Acer has opted for a dedicated Nvidia GeForce 820M graphics solution. The graphics card has a core rate of 625 MHz and a memory clock of 900 MHz. The Nvidia GPU is principally located in the low-performance category of dedicated graphics cards. Gaming-enthusiastic users will have to be satisfied with games from 2012 / 2013. The graphics settings will have to be reduced to minimum or medium to render newer games smoothly. Furthermore, Intel's Core i5-4210U also integrates an Intel HD Graphics 4400. The system autonomously decides which graphics unit is enabled, depending on the performance requirement. That increases the battery life.

We used 3DMark 11 to find out how our review sample fares in comparison with its rivals. Lenovo's Flex 2 takes first place with 2260 points, owing to its stronger Nvidia GeForce GT 840M. Acer's has to be satisfied with 864 points less. As expected, Dell's Inspiron 7347 is in last place because it only sports an internal Intel HD Graphics 4400. More comparisons and details about the single graphics cards can be found in the corresponding section of our FAQ.

We already ascertained that the CPU cannot utilize its full performance in the processor section. That does not particularly affect the graphics card, though. It achieves a similar score as in AC mode with 1364 points in 3DMark 11.

3DMark 11 - 1280x720 Performance (sort by value)
Acer Aspire R14 R3-471TG-552E
1396 Points ∼2%
Lenovo Flex 2 14
2260 Points ∼3% +62%
Dell Inspiron 13 7347
717 Points ∼1% -49%


Acer Aspire R14 R3-471TG-552E Intel Core i5-4210U, NVIDIA GeForce 820M, WDC Slim WD10SPCX-21KHST0
Lenovo Flex 2 14 Intel Core i3-4010U, NVIDIA GeForce 840M, Samsung SSD PM851 128 GB MZ7TE128HMGR
Dell Inspiron 13 7347 Intel Core i5-4210U, Intel HD Graphics 4400, Seagate ST500LM000 Solid State Hybrid Drive
3DMark 11 Performance
1396 points
3DMark Ice Storm Standard Score
49810 points
3DMark Cloud Gate Standard Score
4537 points

Gaming Performance

We examine whether the 3DMark benchmarks results prove right in this section. The difference to the stronger Nvidia GeForce 840M already became obvious in the first game BioShock InfiniteLenovo's laptop renders almost 12 frames per second more in high graphics settings. The Intel HD Graphics 4400 in Dell's device cannot even cope in low settings and does not render the game smoothly. Medium settings were the limit for our review sample in Tomb RaiderLenovo's convertible still manages a higher graphics level without problems. It gets tight in newer games like Watch Dogs. The game can be played after a fashion with 27.5 fps in a minimum quality level. The hardware excludes other smash hits like Far Cry 4, but they are not the device's main application field anyway.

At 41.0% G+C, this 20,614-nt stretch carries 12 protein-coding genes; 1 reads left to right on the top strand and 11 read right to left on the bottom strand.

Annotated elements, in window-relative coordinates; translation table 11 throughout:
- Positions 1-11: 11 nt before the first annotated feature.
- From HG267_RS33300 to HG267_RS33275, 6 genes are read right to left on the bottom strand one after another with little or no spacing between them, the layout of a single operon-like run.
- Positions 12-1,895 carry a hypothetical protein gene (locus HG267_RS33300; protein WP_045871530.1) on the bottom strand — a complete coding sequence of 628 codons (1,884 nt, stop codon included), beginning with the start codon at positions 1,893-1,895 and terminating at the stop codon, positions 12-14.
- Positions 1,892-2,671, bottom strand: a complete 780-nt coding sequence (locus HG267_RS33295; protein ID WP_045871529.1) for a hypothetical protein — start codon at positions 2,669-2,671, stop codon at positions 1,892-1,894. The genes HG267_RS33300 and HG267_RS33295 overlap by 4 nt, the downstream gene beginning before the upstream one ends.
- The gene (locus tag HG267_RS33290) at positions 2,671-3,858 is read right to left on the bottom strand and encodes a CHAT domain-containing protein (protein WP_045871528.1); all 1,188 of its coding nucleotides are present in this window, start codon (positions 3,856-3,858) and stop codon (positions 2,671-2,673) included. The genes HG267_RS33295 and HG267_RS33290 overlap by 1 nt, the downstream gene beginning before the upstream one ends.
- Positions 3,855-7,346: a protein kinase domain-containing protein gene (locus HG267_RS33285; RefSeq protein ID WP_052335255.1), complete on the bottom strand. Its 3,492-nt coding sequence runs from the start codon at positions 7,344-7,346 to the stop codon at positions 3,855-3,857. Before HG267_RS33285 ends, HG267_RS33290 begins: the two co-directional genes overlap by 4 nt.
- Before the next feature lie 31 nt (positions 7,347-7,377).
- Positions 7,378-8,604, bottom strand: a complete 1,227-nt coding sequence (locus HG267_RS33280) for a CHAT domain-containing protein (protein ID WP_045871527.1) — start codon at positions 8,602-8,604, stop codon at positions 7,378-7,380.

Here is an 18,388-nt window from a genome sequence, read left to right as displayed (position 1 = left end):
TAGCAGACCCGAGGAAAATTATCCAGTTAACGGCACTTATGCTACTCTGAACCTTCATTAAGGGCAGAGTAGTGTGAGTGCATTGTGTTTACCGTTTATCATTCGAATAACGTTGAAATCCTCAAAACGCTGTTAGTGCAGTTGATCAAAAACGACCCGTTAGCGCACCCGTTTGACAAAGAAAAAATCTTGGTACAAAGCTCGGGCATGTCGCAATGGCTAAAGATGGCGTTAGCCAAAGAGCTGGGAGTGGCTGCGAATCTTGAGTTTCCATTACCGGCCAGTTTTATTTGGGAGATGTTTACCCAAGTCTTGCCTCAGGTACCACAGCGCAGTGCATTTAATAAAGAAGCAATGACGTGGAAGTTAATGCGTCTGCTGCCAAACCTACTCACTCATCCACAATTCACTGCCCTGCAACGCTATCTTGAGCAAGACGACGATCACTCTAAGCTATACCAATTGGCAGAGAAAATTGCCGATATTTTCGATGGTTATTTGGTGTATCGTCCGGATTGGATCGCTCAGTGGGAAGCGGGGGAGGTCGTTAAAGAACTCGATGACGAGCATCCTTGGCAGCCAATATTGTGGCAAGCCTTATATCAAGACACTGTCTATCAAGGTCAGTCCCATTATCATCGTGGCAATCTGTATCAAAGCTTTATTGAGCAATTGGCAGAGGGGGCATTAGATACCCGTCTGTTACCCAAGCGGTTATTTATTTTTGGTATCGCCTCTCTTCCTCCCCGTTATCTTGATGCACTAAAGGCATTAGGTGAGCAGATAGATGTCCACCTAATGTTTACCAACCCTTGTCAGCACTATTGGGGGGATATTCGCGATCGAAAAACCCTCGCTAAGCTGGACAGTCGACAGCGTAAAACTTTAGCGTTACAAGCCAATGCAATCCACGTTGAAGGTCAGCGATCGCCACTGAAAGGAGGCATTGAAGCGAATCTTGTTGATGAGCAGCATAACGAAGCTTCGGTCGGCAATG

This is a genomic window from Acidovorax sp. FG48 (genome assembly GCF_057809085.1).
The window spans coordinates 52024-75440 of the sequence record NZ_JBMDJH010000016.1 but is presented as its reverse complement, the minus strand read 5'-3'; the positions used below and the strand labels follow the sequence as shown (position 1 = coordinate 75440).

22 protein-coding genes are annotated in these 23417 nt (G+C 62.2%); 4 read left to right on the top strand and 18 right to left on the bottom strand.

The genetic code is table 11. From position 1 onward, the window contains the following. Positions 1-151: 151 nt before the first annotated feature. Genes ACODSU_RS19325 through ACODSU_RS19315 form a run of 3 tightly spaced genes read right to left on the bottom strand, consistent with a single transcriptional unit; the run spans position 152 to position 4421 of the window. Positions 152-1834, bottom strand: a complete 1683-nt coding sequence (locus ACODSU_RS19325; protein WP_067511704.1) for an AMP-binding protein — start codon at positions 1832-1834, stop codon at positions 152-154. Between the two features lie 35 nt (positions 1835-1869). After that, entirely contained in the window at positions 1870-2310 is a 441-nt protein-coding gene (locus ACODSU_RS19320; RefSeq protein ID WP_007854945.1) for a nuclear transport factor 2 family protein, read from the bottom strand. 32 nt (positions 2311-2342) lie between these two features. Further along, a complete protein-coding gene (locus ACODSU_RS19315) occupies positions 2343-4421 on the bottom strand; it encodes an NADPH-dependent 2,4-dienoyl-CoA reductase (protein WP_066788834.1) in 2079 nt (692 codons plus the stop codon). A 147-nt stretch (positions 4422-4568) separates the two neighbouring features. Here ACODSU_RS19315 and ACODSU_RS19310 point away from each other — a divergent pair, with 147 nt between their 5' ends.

low med. high ultra
Tomb Raider (2013) 75.9 38.9 22.1
BioShock Infinite (2013) 56.7 31.7 26.7
Watch Dogs (2014) 27.5 18.29


System Noise

Unfortunately, we discovered some shortcomings in the fan's characteristics. The convertible was mostly quiet when idling, but the slightest load (Internet browsing, video playback, etc.) changed its noise behavior. The fans reached an almost annoying level of up to 44.6 dB(A). The energy-saving mode should be enabled most of the time so that a neighbor in the library is not distracted. Dell's Inspiron 13 7347 with only an internal graphics card does a better job here. Its load noise is equivalent to the level of Acer's idle noise. Lenovo's Flex 2 proves that a dedicated graphics card does not always inevitably lead to extreme noise development. Lenovo's device averagely reaches the same rates as Dell's convertible.

Noise Level

32.6 / 34.6 / 34.6 dB(A)
33.3 dB(A)
41.3 / 44.6 dB(A)
  red to green bar
30 dB
40 dB(A)
50 dB(A)
min: dark, med: mid, max: light   Voltcraft sl-320 (15 cm distance)
Stress test
Stress test


Bright prospects - as long as permanent load does not follow. The surface temperatures remain absolutely agreeable when the laptop is only idling. That changes quite soon when demanding software is used. The waste heat is discharged on the laptop's left, and this area heats up accordingly. However, we favorably noticed that the temperatures on the keyboard unit barely increased, and that the hot spot of 54 °C is only on the underside. Use on the lap is thus only recommendable until demanding programs are applied.